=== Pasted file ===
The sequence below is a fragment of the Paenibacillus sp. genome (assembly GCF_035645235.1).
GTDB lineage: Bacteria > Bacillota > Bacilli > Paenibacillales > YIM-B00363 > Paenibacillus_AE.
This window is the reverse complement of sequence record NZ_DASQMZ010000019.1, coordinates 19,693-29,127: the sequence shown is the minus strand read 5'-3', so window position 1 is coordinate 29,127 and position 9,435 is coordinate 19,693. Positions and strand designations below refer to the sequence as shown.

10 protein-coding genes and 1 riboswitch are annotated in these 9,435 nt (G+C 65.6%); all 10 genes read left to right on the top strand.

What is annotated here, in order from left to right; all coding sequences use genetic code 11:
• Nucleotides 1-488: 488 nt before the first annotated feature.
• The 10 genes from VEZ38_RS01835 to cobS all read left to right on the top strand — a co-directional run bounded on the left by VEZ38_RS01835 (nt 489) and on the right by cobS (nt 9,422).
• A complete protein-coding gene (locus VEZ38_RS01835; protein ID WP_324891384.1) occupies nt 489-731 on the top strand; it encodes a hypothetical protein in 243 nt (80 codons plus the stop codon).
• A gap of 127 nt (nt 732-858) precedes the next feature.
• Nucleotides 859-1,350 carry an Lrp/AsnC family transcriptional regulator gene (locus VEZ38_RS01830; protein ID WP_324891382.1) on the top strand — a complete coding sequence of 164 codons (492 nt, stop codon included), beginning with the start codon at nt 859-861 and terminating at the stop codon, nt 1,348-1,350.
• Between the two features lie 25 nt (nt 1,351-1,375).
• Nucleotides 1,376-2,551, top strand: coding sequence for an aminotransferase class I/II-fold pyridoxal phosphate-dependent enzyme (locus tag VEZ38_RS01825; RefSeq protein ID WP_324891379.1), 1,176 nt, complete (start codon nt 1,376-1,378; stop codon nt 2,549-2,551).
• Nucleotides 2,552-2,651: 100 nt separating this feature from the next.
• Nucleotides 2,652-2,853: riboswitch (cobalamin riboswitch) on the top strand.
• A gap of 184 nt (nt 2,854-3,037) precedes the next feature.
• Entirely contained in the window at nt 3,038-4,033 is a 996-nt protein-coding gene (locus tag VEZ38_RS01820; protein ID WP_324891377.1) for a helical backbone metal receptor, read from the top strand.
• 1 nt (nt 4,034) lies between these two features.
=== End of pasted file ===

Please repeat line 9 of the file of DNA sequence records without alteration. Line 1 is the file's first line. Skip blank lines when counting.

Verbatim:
• A gap of 127 nt (nt 732-858) precedes the next feature.